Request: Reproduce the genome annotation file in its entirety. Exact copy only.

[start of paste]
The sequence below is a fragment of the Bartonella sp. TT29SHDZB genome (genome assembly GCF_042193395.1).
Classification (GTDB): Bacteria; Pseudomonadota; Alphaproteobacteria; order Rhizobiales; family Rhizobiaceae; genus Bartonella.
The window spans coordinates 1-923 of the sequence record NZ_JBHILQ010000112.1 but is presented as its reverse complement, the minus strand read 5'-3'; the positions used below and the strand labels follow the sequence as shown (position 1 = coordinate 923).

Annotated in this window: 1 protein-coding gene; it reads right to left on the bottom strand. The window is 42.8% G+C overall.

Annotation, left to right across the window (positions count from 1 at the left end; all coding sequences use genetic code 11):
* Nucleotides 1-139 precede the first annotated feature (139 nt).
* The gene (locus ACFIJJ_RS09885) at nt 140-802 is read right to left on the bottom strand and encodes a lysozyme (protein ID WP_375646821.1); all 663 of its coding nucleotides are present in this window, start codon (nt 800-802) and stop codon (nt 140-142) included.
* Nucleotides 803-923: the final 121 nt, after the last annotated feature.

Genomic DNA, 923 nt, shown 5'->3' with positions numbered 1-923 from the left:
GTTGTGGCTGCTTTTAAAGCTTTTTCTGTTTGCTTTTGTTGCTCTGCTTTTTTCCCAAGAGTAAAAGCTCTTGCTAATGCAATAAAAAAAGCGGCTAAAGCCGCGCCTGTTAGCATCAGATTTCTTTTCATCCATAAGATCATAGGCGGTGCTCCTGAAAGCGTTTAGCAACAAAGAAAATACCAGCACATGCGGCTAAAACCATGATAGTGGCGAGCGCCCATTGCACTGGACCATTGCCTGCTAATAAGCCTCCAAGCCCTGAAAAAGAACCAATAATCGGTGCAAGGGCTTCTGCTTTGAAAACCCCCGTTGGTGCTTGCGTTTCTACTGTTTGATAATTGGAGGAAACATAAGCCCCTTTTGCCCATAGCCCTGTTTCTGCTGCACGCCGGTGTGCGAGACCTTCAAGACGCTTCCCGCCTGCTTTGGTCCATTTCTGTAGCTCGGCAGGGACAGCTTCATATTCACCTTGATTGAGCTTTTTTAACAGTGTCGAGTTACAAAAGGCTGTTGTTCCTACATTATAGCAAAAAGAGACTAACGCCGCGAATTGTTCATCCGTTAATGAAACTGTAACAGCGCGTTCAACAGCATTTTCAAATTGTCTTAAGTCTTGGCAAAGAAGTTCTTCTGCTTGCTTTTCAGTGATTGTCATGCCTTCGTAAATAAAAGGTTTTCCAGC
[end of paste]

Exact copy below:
The sequence below is a fragment of the Bartonella sp. TT29SHDZB genome (genome assembly GCF_042193395.1).
Classification (GTDB): Bacteria; Pseudomonadota; Alphaproteobacteria; order Rhizobiales; family Rhizobiaceae; genus Bartonella.
The window spans coordinates 1-923 of the sequence record NZ_JBHILQ010000112.1 but is presented as its reverse complement, the minus strand read 5'-3'; the positions used below and the strand labels follow the sequence as shown (position 1 = coordinate 923).

Annotated in this window: 1 protein-coding gene; it reads right to left on the bottom strand. The window is 42.8% G+C overall.

Annotation, left to right across the window (positions count from 1 at the left end; all coding sequences use genetic code 11):
* Nucleotides 1-139 precede the first annotated feature (139 nt).
* The gene (locus ACFIJJ_RS09885) at nt 140-802 is read right to left on the bottom strand and encodes a lysozyme (protein ID WP_375646821.1); all 663 of its coding nucleotides are present in this window, start codon (nt 800-802) and stop codon (nt 140-142) included.
* Nucleotides 803-923: the final 121 nt, after the last annotated feature.

Genomic DNA, 923 nt, shown 5'->3' with positions numbered 1-923 from the left:
GTTGTGGCTGCTTTTAAAGCTTTTTCTGTTTGCTTTTGTTGCTCTGCTTTTTTCCCAAGAGTAAAAGCTCTTGCTAATGCAATAAAAAAAGCGGCTAAAGCCGCGCCTGTTAGCATCAGATTTCTTTTCATCCATAAGATCATAGGCGGTGCTCCTGAAAGCGTTTAGCAACAAAGAAAATACCAGCACATGCGGCTAAAACCATGATAGTGGCGAGCGCCCATTGCACTGGACCATTGCCTGCTAATAAGCCTCCAAGCCCTGAAAAAGAACCAATAATCGGTGCAAGGGCTTCTGCTTTGAAAACCCCCGTTGGTGCTTGCGTTTCTACTGTTTGATAATTGGAGGAAACATAAGCCCCTTTTGCCCATAGCCCTGTTTCTGCTGCACGCCGGTGTGCGAGACCTTCAAGACGCTTCCCGCCTGCTTTGGTCCATTTCTGTAGCTCGGCAGGGACAGCTTCATATTCACCTTGATTGAGCTTTTTTAACAGTGTCGAGTTACAAAAGGCTGTTGTTCCTACATTATAGCAAAAAGAGACTAACGCCGCGAATTGTTCATCCGTTAATGAAACTGTAACAGCGCGTTCAACAGCATTTTCAAATTGTCTTAAGTCTTGGCAAAGAAGTTCTTCTGCTTGCTTTTCAGTGATTGTCATGCCTTCGTAAATAAAAGGTTTTCCAGC